‘The Shoebox’ shows music helps with grief
Shane Jones was my “first angel” and although I never had the honor to meet him, I will never forget him or his parents.
I’m not sure how our worlds collided, or even why, but what I do know is that because of Shane and his incredible spirit, I have met many, many special friends since being drawn into a world of childhood cancer that no parent should ever have to be a part of.
It all started one day with the words, “your child has cancer.”
Those are the words no parent ever wants to hear, but yet, day after day, more and more children are being diagnosed with cancer and within the blink of an eye, life changes.
I’m sure Shane’s parents experienced the same shock and disbelief I did when my daughter Meghan was diagnosed.
I was certain they had the wrong child or that the lab had made a very huge mistake. Unfortunately, they did not have the wrong child, and the lab did not make that mistake.
After months of treatment with chemotherapy, radiation and as a last ditch effort, a cord blood transplant, Meghan lost her life to her cancer.
It was only four short months since Shane had lost his battle. To say my family was shattered does not do our loss justice.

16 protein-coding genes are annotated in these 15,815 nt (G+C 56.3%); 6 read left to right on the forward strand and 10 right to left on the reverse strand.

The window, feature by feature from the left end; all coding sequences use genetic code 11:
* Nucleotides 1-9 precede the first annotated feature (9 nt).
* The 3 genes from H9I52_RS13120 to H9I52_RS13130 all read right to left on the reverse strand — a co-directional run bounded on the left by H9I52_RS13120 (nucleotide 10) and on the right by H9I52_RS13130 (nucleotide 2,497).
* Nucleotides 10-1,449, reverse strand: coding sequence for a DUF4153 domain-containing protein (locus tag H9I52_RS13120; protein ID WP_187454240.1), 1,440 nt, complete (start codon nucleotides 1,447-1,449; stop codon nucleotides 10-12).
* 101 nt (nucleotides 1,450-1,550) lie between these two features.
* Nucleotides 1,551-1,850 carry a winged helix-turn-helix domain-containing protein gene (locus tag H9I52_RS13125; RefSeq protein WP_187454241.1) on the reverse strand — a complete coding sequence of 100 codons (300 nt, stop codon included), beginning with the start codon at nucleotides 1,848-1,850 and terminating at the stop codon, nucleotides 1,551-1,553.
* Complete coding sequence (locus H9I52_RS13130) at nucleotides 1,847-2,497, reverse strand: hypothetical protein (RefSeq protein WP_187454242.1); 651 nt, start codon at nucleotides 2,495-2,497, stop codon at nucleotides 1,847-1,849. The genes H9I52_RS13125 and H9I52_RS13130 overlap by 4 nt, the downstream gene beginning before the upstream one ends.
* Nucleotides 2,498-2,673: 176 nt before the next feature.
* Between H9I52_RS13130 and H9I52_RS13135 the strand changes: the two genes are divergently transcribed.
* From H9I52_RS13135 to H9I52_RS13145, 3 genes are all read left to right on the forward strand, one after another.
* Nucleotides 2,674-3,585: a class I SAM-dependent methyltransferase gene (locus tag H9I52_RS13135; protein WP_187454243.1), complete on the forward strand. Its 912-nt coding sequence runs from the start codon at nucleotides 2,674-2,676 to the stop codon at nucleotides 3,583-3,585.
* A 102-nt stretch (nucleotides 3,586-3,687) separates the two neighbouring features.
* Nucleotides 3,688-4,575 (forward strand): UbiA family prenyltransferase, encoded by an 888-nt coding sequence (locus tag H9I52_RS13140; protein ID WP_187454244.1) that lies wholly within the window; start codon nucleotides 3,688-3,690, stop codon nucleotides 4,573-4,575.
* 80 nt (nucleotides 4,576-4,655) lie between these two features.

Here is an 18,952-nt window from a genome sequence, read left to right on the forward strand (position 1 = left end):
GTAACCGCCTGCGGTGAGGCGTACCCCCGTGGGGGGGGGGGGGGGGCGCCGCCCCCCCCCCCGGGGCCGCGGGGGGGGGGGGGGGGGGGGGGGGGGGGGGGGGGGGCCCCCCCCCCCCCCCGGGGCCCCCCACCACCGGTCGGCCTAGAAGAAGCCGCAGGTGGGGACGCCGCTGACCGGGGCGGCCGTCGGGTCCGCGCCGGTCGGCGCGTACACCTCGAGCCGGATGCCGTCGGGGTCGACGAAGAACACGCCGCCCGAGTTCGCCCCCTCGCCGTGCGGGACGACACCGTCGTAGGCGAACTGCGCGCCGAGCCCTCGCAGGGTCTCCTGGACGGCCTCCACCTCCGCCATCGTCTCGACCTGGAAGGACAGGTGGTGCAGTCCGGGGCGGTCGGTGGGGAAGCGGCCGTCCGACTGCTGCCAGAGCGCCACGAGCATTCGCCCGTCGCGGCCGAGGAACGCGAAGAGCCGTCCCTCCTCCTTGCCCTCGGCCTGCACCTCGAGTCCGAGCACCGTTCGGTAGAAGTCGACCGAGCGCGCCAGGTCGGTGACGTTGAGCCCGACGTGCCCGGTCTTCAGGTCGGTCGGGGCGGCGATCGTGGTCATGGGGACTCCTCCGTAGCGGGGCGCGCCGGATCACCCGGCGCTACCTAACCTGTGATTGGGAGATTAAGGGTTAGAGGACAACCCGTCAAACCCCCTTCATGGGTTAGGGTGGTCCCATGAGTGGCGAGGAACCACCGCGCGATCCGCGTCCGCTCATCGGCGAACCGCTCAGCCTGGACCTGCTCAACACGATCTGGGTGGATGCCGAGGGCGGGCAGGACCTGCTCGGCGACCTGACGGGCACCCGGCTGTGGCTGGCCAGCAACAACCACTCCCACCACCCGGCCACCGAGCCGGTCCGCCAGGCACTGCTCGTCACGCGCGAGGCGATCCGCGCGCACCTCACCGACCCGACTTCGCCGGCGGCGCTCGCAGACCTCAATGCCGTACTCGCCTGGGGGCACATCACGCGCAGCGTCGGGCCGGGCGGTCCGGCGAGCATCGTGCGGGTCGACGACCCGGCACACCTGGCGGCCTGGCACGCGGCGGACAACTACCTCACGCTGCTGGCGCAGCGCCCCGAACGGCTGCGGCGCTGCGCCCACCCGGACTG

We are left now with memories, pictures and videos of a little girl who could charm anyone with her big brown eyes, her silly giggle and her beautiful smile.
If you met her, you loved her. Instantly. She was just that kind of child.
A month or so after Meghan earned her wings, a CD arrived in the mail. Inside this manila envelope, carefully wrapped in bubble-wrap was a disk with one lone song on it. In marker, the title “The Shoebox” was written.
I had heard bits and pieces about a song being written for Meghan but had no idea what was going on behind the scenes.
I found out later that three complete strangers had come together with love in their heart for my little girl to write a song that just hearing the opening bars, still makes my eyes well with tears and puts a lump in my throat.
The amazing lyrics written by Billy Bruce, Robert Gustafson and Alan Hamilton are written as if each of these men had been in that room the morning of Feb. 7, 2003, when my daughter took her last breath.
As my friendship grew with the three strangers from Ohio, Washington State and D.C., I was asked my thoughts about having a screenplay written about “The Shoebox.”
I was scared, but humbled to think that someone would want to make a movie to honor Meghan and Shane and the rest of the brave children who battle cancer on a daily basis.
Throughout the process there was a lot of laughter and a lot of tears while each of us came to grips with the magnitude of what we were really trying to do.
Our little song has culminated into a family-friendly movie which I hope will show the world how the power of music can help a family through their grief as well as inspire three strangers to leave their footprints on a film honoring the circle of life, friendship, grief and one little boy’s connection with a little girl far away in distance, but very close in heart.
Carolyn Mack is a Florida resident who lost her daughter Meghan to a battle with cancer.